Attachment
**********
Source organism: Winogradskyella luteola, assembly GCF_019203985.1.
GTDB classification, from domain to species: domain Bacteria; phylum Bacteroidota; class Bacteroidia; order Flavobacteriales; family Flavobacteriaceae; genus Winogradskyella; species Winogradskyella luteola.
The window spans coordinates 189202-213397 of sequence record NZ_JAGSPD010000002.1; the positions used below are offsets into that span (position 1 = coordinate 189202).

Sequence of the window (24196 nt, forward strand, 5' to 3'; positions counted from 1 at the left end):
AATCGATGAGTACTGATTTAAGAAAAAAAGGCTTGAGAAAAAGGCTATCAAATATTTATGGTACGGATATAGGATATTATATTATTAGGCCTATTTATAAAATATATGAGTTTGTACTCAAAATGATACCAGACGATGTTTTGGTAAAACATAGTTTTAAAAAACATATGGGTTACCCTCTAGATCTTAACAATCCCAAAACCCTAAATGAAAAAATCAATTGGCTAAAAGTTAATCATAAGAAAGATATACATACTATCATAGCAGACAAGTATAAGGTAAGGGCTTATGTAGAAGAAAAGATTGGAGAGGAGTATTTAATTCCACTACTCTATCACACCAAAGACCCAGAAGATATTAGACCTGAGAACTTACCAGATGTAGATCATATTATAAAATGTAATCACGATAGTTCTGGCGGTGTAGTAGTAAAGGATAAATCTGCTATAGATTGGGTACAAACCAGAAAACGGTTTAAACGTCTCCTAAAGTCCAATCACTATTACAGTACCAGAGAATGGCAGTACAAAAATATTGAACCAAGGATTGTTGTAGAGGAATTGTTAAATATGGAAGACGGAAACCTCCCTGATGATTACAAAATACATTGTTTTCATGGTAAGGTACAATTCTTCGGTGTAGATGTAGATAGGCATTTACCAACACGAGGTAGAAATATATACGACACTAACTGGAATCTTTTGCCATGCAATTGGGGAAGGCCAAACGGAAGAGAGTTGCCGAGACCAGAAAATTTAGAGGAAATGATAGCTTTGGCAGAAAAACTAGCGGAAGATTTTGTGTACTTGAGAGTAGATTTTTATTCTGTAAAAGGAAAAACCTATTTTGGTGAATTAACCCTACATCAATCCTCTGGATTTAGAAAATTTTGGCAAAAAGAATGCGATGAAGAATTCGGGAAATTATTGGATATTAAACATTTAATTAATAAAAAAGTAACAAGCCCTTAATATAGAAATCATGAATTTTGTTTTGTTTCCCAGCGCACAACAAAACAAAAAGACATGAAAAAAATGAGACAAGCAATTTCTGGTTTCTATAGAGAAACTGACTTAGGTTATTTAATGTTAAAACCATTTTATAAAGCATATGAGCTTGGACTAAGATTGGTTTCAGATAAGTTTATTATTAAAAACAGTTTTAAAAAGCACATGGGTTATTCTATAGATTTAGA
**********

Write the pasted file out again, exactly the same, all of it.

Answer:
Source organism: Winogradskyella luteola, assembly GCF_019203985.1.
GTDB classification, from domain to species: domain Bacteria; phylum Bacteroidota; class Bacteroidia; order Flavobacteriales; family Flavobacteriaceae; genus Winogradskyella; species Winogradskyella luteola.
The window spans coordinates 189202-213397 of sequence record NZ_JAGSPD010000002.1; the positions used below are offsets into that span (position 1 = coordinate 189202).

Sequence of the window (24196 nt, forward strand, 5' to 3'; positions counted from 1 at the left end):
AATCGATGAGTACTGATTTAAGAAAAAAAGGCTTGAGAAAAAGGCTATCAAATATTTATGGTACGGATATAGGATATTATATTATTAGGCCTATTTATAAAATATATGAGTTTGTACTCAAAATGATACCAGACGATGTTTTGGTAAAACATAGTTTTAAAAAACATATGGGTTACCCTCTAGATCTTAACAATCCCAAAACCCTAAATGAAAAAATCAATTGGCTAAAAGTTAATCATAAGAAAGATATACATACTATCATAGCAGACAAGTATAAGGTAAGGGCTTATGTAGAAGAAAAGATTGGAGAGGAGTATTTAATTCCACTACTCTATCACACCAAAGACCCAGAAGATATTAGACCTGAGAACTTACCAGATGTAGATCATATTATAAAATGTAATCACGATAGTTCTGGCGGTGTAGTAGTAAAGGATAAATCTGCTATAGATTGGGTACAAACCAGAAAACGGTTTAAACGTCTCCTAAAGTCCAATCACTATTACAGTACCAGAGAATGGCAGTACAAAAATATTGAACCAAGGATTGTTGTAGAGGAATTGTTAAATATGGAAGACGGAAACCTCCCTGATGATTACAAAATACATTGTTTTCATGGTAAGGTACAATTCTTCGGTGTAGATGTAGATAGGCATTTACCAACACGAGGTAGAAATATATACGACACTAACTGGAATCTTTTGCCATGCAATTGGGGAAGGCCAAACGGAAGAGAGTTGCCGAGACCAGAAAATTTAGAGGAAATGATAGCTTTGGCAGAAAAACTAGCGGAAGATTTTGTGTACTTGAGAGTAGATTTTTATTCTGTAAAAGGAAAAACCTATTTTGGTGAATTAACCCTACATCAATCCTCTGGATTTAGAAAATTTTGGCAAAAAGAATGCGATGAAGAATTCGGGAAATTATTGGATATTAAACATTTAATTAATAAAAAAGTAACAAGCCCTTAATATAGAAATCATGAATTTTGTTTTGTTTCCCAGCGCACAACAAAACAAAAAGACATGAAAAAAATGAGACAAGCAATTTCTGGTTTCTATAGAGAAACTGACTTAGGTTATTTAATGTTAAAACCATTTTATAAAGCATATGAGCTTGGACTAAGATTGGTTTCAGATAAGTTTATTATTAAAAACAGTTTTAAAAAGCACATGGGTTATTCTATAGATTTAGA